HOA “bible” ignores members’ property rights

An excerpt from the HOA “bible” that was the source of the HOA legal scheme and structure, and included appendices on model CC&Rs and bylaws (Appendices F, G, and H, pages 384 – 402). While over time minor changes have appeared in governing documents, they are for the most part, and in particular on fundamental issues, boilerplate covenants contained in the Handbook.

Note that no mention is made of the homeowner, the HOA member, whose property interests are at stake and the subject of the legal scheme. “Association officers,” as we have discovered, represent the association and not the personal property interests of the members. The members are there, it seems, to fund the HOA. It is a top-down governmental structure with little concern for protecting principles of democratic government.

Desert Mountain opinion (AZ) constitutionality part 1

The Arizona appellate court ruling in Nicdon v. Desert Mountain[1] needs to be appealed to the AZ supreme court on color of law denial of fundamental rights to property; on violations of the equal protection of the laws.  While the issue at hand was an amendment to restrict short-term rentals to just 30 days, it raised several constitutional concerns.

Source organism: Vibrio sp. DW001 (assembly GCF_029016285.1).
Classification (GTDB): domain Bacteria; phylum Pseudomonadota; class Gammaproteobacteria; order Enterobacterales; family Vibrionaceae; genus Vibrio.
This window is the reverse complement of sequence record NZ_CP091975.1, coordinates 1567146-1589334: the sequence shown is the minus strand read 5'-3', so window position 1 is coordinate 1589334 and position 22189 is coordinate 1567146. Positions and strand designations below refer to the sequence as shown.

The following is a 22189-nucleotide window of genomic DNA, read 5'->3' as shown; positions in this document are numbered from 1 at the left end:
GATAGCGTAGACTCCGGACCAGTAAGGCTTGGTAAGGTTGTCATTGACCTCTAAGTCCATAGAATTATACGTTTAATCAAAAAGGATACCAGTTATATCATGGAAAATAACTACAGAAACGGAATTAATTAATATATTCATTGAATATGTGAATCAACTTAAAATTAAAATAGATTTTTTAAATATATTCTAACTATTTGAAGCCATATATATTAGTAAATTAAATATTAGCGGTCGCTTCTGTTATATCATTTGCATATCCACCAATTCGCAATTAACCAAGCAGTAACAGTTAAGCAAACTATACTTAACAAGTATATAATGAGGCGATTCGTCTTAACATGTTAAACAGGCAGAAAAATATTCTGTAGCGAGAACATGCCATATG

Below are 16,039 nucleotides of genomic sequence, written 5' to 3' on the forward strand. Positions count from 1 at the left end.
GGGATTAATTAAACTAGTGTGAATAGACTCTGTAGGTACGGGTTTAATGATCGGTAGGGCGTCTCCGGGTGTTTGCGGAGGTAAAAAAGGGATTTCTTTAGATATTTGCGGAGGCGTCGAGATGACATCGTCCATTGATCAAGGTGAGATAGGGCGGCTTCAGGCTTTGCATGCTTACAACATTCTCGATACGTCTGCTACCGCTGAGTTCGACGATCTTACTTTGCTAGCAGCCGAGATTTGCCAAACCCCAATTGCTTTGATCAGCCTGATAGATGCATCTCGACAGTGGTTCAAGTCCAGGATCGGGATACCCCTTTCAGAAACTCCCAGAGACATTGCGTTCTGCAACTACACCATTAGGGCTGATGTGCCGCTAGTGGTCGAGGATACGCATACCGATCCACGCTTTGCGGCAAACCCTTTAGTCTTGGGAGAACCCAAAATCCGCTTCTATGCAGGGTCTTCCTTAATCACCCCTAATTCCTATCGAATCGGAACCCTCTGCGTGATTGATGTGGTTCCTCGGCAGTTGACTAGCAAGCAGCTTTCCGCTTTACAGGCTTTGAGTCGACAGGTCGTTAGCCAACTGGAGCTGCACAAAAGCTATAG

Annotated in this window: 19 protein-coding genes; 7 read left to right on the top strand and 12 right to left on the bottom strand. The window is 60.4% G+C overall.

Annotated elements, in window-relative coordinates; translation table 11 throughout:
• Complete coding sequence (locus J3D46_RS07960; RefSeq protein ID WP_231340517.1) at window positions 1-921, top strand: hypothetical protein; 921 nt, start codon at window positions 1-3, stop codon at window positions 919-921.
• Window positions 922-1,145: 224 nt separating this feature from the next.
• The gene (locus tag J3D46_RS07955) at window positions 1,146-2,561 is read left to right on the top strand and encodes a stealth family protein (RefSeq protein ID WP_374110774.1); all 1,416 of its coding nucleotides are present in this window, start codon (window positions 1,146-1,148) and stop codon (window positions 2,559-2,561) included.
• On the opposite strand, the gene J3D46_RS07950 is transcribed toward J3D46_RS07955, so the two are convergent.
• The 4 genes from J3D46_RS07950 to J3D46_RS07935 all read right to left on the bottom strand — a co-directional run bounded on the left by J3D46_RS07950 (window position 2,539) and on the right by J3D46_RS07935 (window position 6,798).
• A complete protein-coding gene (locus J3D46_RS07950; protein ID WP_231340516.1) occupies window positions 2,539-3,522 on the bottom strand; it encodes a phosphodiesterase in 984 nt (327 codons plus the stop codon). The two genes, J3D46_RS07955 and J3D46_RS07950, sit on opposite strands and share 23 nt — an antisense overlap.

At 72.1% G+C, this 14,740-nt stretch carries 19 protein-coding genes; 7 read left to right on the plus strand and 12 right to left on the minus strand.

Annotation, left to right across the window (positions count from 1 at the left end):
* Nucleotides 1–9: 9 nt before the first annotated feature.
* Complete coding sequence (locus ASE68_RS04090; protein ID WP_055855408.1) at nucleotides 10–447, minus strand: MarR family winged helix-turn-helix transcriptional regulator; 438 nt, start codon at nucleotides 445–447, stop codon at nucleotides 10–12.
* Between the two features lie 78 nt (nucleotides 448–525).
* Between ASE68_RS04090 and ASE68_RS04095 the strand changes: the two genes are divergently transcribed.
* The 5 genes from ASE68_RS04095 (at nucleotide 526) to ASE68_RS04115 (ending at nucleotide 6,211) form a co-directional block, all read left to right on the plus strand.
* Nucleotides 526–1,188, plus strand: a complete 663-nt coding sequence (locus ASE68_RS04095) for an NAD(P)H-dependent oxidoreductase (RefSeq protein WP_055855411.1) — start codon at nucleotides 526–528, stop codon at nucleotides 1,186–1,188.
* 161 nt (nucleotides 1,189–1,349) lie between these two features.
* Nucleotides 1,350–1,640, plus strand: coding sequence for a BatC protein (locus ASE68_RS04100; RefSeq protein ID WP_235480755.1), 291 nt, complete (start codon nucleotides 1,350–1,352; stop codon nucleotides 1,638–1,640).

It is unfortunate that the Court relied on earlier HOA case law as precedent.  When these older decisions are quoted and cited, they must be reviewed and rebutted along constitutional concerns. 

Disclaimer: Understanding that in spite of my 20+ years reading hundreds of federal and state supreme court and appellate court opinions, I am not a lawyer nor am I employed by a lawyer; I only offer my views.

. . . .

With respect to Desert Mountain, the following are quotes from the opinion  that I find contentious and worthy of constitutional challenges.

1.  “By accepting a deed in the Desert Mountain planned community, Nicdon became bound by the Declaration, including properly adopted amendments. . . . when [a] homeowner takes [a] deed containing restriction allowing amendment by majority vote, homeowner implicitly consents to any subsequent majority vote to modify or extinguish deed restrictions”.